Yesterday’s gains in Britain’s so-called linkers mark a turnaround after Bank of America Merrill Lynch’s U.K. Inflation-Linked Gilt Index tumbled 3 percent this year through Jan. 9 on concern the government would change the way it calculates the retail price index in order to address a gap with its consumer price index. The Merrill Lynch gauge rose 0.8 percent in 2012.
The widening difference between RPI and the consumer-price index is due to differences in the mathematical formulae used to calculate price changes. This disparity, known as the formula effect, was stable at about 0.5 percentage point until early 2010, CPAC said in its 2012 annual report. The gap widened to 1 percentage point after the ONS in February 2010 changed the way it calculates clothing prices in the RPI.
The retail price index has “significant value” for investors, National Statistician Jil Matheson said yesterday. The government plans to continue selling new inflation-linked gilts tied to the gauge following the decision, Treasury minister Sajid Javid said.
“What is very noticeable is the opprobrium that fund managers heaped on the whole process,” Marc Ostwald, a rates strategist at Monument Securities Ltd. in London said, in an e-mailed note. “Osborne now needs to find somewhere else to scrimp and save.”
The U.K. 10-year break-even rate, or the difference in yield between conventional gilts and inflation-protected securities, had its biggest gain since Bloomberg began collecting the data in 1992, widening 41 basis points to 306 basis points.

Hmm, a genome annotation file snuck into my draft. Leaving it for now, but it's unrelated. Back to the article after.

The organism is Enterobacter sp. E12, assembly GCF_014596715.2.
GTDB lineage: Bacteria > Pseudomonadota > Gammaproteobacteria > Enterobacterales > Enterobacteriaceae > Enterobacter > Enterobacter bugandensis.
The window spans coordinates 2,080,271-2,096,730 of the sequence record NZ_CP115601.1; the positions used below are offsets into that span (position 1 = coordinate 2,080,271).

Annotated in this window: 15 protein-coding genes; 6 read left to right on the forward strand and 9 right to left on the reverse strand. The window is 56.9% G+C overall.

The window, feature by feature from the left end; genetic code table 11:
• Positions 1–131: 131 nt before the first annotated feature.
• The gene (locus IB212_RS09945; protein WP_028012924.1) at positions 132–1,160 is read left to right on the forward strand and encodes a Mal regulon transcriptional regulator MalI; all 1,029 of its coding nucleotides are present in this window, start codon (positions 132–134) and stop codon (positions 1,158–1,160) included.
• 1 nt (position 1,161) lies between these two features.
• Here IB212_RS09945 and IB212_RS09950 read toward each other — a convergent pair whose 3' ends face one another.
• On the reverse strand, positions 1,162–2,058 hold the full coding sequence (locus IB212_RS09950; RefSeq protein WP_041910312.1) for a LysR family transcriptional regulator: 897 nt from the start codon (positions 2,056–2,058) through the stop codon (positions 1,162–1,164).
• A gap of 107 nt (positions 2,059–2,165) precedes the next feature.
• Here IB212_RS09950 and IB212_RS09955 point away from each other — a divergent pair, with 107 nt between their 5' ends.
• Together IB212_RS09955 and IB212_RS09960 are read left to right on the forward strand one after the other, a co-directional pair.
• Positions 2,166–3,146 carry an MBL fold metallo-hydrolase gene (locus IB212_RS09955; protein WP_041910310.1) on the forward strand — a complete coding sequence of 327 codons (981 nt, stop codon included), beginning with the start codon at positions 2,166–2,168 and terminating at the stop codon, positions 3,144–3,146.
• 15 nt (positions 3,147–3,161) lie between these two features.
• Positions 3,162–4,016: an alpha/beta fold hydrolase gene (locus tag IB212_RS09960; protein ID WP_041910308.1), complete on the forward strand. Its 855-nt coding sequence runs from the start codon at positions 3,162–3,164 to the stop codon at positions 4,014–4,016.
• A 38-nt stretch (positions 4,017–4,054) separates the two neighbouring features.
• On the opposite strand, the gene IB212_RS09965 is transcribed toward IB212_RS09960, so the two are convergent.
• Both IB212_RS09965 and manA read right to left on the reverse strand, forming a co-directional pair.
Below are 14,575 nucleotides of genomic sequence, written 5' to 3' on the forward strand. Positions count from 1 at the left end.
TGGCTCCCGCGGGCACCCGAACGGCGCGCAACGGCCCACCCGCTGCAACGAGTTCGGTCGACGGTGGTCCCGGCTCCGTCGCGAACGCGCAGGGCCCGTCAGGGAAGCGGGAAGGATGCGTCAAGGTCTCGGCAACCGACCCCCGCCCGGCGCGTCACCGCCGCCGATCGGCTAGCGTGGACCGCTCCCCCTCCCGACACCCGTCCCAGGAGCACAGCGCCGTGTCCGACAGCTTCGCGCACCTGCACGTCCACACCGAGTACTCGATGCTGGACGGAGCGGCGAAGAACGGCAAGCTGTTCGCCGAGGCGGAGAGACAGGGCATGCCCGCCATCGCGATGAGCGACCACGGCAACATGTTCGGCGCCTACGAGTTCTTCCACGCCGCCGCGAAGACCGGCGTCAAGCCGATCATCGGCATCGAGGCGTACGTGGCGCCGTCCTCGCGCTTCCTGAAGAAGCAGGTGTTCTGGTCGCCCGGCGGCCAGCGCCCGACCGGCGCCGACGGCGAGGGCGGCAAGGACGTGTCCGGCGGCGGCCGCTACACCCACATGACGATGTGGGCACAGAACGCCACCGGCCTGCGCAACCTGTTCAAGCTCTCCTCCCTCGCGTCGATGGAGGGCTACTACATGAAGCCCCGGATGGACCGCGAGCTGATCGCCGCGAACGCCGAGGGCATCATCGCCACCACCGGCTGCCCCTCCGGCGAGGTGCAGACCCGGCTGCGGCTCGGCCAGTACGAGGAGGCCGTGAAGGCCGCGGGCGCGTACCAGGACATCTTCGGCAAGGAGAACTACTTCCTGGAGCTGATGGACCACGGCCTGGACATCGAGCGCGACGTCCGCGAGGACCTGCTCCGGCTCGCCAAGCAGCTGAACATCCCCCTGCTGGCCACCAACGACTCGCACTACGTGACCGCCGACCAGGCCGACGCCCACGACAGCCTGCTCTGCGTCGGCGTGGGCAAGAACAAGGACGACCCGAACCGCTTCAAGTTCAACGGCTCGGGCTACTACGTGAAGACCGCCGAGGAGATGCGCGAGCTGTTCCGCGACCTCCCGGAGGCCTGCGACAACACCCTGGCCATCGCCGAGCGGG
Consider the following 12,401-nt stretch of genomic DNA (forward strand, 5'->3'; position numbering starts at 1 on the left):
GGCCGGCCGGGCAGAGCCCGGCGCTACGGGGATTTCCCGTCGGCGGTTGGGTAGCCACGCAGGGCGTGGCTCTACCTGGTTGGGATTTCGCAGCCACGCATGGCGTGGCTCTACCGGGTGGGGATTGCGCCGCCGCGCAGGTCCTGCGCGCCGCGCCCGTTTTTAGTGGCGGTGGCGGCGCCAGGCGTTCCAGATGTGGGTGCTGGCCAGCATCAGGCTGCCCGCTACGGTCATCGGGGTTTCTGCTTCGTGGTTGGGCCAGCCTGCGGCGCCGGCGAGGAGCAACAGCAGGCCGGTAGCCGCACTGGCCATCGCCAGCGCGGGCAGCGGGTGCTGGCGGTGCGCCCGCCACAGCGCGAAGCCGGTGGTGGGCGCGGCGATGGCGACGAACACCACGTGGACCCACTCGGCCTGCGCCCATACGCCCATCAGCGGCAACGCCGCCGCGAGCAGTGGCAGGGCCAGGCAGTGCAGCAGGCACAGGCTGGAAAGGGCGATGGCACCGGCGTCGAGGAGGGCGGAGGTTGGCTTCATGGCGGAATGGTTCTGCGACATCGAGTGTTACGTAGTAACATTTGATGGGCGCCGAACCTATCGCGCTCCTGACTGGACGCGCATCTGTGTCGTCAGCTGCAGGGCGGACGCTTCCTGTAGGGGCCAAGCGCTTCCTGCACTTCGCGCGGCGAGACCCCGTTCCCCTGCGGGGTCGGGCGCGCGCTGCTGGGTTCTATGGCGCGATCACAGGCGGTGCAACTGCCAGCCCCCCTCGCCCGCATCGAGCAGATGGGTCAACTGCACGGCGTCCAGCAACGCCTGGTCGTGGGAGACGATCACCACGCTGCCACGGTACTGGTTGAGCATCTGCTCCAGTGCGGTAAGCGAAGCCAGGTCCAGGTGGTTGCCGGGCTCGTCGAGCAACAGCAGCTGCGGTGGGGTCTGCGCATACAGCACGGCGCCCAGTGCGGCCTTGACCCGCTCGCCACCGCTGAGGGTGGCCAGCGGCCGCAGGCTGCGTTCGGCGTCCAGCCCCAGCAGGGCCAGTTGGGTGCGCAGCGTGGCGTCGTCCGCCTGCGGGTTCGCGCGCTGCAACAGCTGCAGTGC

The decision taken by the Office for National Statistics on the inflation measure may help the U.K. to maintain its Aaa rating, according to Scott Phillips, an analyst at Moody’s Investors Service.
“While the ONS’s decision not to implement any of its proposed changes is surprising, Moody’s views the development as positive for the sector and reinforces its assessment of the stability and predictability of the U.K. regulatory framework, which includes the political environment in which companies operate,” he said in a report yesterday.
Standard & Poor’s lowered its outlook on Britain’s top credit grade last month to “negative,” citing weak economic growth and a worsening debt profile.
Rating cuts don’t always signal that bond prices will fall. French 10-year yields have dropped more than 100 basis points, or 1 percentage point, in the past year despite the country losing its top rating with S&P and Moody’s.
About half the time, government bond yields move in the opposite direction suggested by new ratings, according to data compiled by Bloomberg in June on 314 upgrades, downgrades and outlook changes going back to 1974.
Convincing investors to buy U.K. government debt is ultimately more important than whether ratings companies downgrade gilts, Cameron said on BBC Television’s “Andrew Marr Show” on Jan. 6. “Britain needs low interest rates.”
International investors added to holdings of gilts for a 10th-straight year in 2012, according to monthly data on the Bank of England’s website.
“At least the Chancellor will avoid the risk of tarnishing his credibility through another ‘fudge’ of the figures,” Vicky Redwood, an economist at Capital Economics in London, wrote in an investor report. Still, without the savings that could have been made by changing the RPI formula, “the government is certainly the biggest loser from the decision,” she wrote.